Redgate Refigures & Reviews

Really smart review of Refiguring Minds from Jamie Redgate out of U. Glasgow in the Digital Humanities Quarterly (11.2). He picks up on what I agree is perhaps the incongruous 3rd chapter on the game Journey, which deliriously delves into a kind of qualified evolutionary criticism after Brian Boyd.

Here’s a sample:

“The book as a whole serves as a strong example of how literary studies might productively draw on the contemporary sciences of mind. Ciccoricco is extremely diligent throughout, and his assimilation and explication of a wide range of cognitive reading alone will make his study hugely beneficial to others working in the burgeoning field. His cognitive research is matched by an equally impressive engagement with both long-established and very new narratological and literary theory. One of the central theoretical problems with which Ciccoricco opens his study concerns the relationship between representation and simulation. As Ciccoricco explains, ‘digital media push the project of cognitive literary and narrative theory into new (kinetic, cybernetic, ludic) territory’  [Ciccoricco 2015, 15]. Once we begin to read minds in other media, we have to ask new questions about how those minds are both represented to, and enacted within, the reader/player. This complex theoretical area is the thread with which Ciccoricco subtly ties the whole study together.”

Lex is next


Here’s the abstract for my upcoming paper at the Narrative Conference in Lexington, Kentucky:


How to Play a Parable

This paper will frame the methodological challenges and theoretical implications bound up in parables that are designed, read, and played in digital environments. It will begin by outlining the potential contradictions already present when parables are dealt with by cognitive and unnatural narratology, two of the most active approaches in current discourse. Unnatural narratology must untangle the debate over whether or not parables remain parables or become something else entirely, such as allegory, when they incorporate supernatural elements. Cognitive narratology must confront the claim that parable is indeed the cornerstone of our inherently – or perhaps “naturally” – “literary minds” (after Mark Turner 1996).

Even more challenging questions arise, however, when parables enter digital environments and exploit the aesthetics of simulation, thus opening up the form to the manipulation and configuration of a user or, in ludic and gaming contexts, a player. On the one hand, a parable that we steer toward one of many possible outcomes would present a contradictory logic that would denude it of a singular didactic impulse. On the other hand, the notion of a parable in which we participate could potentially carry a more palpable message than its conventional (print) counterpart, given the intensely immersive, experiential quality of digital simulations.

My first example is non-narrative: “Parable of the Polygons” (2013) by Vi Hart and Nicky Case illustrates how seemingly harmless choices can quickly lead to harmfully segregated neighborhoods by way of manipulating biased (or rather “shapist”) triangles and squares. The Stanley Parable (2013) by Davey Wreden and William Pugh provides an explicitly narrative example – one that is also explicitly subversive in terms of the adversarial relationship it stages between player and narrator. I will conclude with an argument for the profound pedagogical implications of these playable parables, both despite and because of the philosophical challenges they pose.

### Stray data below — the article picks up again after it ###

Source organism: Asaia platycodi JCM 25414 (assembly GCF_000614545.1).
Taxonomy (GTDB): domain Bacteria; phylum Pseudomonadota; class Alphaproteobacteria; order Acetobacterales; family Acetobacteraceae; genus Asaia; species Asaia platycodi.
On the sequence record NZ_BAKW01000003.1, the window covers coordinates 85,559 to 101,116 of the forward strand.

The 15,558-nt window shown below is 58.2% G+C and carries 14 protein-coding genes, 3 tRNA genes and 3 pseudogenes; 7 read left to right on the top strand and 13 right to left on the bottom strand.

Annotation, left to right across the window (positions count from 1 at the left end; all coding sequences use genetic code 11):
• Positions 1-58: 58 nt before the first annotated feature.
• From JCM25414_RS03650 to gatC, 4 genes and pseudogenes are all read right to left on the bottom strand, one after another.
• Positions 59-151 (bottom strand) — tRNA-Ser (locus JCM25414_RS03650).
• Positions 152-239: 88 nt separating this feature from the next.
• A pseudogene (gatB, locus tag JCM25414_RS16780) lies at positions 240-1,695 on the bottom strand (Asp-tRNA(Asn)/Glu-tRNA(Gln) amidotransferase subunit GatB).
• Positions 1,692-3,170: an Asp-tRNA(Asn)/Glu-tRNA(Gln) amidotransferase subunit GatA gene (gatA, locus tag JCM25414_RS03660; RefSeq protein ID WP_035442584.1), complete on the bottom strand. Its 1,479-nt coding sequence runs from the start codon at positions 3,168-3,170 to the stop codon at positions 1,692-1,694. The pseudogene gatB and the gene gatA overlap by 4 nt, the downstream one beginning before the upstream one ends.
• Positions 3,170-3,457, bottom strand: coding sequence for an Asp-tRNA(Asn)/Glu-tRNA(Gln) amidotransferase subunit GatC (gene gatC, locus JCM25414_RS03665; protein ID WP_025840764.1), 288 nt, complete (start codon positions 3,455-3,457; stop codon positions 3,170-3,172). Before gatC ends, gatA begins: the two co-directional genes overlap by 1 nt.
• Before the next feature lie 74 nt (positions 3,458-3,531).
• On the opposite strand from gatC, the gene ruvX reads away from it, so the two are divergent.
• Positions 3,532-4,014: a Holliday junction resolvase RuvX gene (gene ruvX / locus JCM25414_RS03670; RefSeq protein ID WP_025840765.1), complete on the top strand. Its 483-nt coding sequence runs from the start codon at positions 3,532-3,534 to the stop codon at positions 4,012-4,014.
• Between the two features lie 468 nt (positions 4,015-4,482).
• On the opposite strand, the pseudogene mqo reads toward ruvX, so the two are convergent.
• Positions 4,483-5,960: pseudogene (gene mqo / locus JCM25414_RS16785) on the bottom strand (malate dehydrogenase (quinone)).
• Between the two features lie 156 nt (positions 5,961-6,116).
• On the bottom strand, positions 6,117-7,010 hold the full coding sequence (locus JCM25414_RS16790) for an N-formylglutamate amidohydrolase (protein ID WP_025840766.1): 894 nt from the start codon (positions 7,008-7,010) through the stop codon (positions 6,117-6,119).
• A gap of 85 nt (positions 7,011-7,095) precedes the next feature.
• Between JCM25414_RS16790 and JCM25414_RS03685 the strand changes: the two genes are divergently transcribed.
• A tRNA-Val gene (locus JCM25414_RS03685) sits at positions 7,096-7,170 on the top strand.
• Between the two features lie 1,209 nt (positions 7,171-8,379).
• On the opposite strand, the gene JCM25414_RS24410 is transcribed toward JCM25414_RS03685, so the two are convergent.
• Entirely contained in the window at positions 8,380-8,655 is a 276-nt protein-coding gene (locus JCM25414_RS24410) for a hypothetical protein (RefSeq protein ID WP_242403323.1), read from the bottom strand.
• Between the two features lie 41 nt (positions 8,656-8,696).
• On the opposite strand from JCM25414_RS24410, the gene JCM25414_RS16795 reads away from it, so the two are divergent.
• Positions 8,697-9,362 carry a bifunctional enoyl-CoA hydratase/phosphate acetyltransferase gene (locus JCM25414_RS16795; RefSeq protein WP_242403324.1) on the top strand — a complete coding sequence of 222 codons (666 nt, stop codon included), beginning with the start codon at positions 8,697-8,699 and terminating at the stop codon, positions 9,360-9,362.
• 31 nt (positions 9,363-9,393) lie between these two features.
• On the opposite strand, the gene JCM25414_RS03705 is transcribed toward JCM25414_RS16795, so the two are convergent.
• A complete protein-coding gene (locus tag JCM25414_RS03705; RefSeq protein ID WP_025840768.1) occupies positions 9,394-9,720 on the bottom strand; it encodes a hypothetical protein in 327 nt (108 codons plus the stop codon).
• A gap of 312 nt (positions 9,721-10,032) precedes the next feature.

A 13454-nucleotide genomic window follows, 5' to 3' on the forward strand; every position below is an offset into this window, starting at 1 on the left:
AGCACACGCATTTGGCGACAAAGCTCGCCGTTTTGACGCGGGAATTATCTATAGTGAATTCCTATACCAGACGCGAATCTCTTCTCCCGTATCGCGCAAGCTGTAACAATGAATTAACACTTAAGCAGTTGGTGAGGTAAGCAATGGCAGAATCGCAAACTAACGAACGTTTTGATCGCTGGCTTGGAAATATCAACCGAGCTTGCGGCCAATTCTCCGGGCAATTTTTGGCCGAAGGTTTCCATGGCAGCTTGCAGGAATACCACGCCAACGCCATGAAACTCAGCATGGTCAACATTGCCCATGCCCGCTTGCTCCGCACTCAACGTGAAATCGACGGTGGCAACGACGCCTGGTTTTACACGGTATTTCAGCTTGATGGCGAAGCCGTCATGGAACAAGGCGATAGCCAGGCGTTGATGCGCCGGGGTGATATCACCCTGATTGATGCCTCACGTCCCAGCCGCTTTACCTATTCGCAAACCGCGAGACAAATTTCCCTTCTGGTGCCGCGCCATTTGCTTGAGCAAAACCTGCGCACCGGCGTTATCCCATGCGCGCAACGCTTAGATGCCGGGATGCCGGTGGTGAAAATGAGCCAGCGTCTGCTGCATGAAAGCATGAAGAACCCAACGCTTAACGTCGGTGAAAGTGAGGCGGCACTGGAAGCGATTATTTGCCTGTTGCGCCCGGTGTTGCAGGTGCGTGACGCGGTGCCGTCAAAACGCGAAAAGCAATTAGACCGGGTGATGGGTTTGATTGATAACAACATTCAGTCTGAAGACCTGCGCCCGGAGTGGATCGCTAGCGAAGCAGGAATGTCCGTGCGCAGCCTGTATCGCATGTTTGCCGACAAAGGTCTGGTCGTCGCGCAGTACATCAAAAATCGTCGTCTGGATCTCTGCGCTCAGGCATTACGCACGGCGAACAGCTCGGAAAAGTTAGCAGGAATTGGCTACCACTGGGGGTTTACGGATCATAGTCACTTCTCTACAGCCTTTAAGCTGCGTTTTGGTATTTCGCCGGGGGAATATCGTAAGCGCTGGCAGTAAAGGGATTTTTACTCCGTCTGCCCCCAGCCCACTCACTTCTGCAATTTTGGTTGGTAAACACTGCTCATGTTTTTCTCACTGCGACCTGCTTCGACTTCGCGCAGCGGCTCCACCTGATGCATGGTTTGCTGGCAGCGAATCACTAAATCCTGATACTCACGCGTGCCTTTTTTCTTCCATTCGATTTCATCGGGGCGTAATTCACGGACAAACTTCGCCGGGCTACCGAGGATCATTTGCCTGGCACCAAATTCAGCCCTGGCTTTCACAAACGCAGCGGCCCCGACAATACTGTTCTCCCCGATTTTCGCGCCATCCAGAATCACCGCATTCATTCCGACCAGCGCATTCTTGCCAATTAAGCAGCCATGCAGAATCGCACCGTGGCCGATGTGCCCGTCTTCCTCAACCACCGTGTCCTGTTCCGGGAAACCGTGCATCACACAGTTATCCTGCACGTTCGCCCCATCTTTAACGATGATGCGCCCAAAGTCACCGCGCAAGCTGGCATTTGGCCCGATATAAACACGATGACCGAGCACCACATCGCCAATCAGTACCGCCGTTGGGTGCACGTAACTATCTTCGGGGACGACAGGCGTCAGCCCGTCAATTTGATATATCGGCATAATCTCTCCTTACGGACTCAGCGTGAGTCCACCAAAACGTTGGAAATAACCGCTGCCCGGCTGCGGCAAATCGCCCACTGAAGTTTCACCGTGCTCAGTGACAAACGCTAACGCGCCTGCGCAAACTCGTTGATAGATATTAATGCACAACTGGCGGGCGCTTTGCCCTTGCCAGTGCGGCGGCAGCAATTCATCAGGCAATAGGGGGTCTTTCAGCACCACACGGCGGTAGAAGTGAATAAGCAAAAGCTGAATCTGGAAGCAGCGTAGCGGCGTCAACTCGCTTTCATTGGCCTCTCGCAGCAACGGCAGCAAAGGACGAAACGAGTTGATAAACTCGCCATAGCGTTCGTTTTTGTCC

official unofficial end

A new collection of essays that marks the official unofficial end of postmodernism is out now in the electronic book review. The collection, edited by me, includes other current or former Otagonians in Associate Professor Jacob Edmond, Lynley Edmeades, Holly Phillips, Neil Vallelly, & Damien Gibson. Here’s my introduction:


The project arises out of the “What [in the World] was Postmodernism” Symposium held at the University of Otago in June of 2015. Brian McHale and Simon During provided the keynotes, and feature among the essays as well.

Poetics Today review

Important person says good things about my book in an important journal, which is good.

This review just out from Tony Jackson in Poetics Today:

“Any project that brings empirical-scientific ideas into the study of literature needs to do certain things well if it is going to succeed in the contested field of approaches to literature. Its imported main ideas need to be made clear in themselves; they need to be supported by adequately strong, cited support from the actual scientific research; and they need to be situated clearly in relation to the surrounding context of humanistic scholarly ideas. Close reading of the words of the text(s) needs to be at least as important, both qualitatively and quantitatively, as anything else. Ciccoricco’s Refiguring Minds does all of these things quite well. I find it to be a strong entry in the growing area of cognitive literary studies.”

Tony Jackson in Poetics Today

review times two

Great to see two new reviews of the book come out:

“Ciccoricco writes in a clear and engaging style that conveys complex ideas with ease, making this work as enjoyable to read as it is informative… Because of its deft and penetrating analyses as well as its interdisciplinary approach, this volume will prove invaluable for both the beginning scholar and the expert alike.”

—Howard Christian, REVIEW in Diegesis


“Ciccoricco continues the quiet daring of the University of Nebraska Press’ interdisciplinary Frontiers of Narrative series… [creating] models for emerging literary research at the intersection of cognitive science, phenomenology, and narrative theory.”

—David Rodriguez, REVIEW in Memory Studies Journal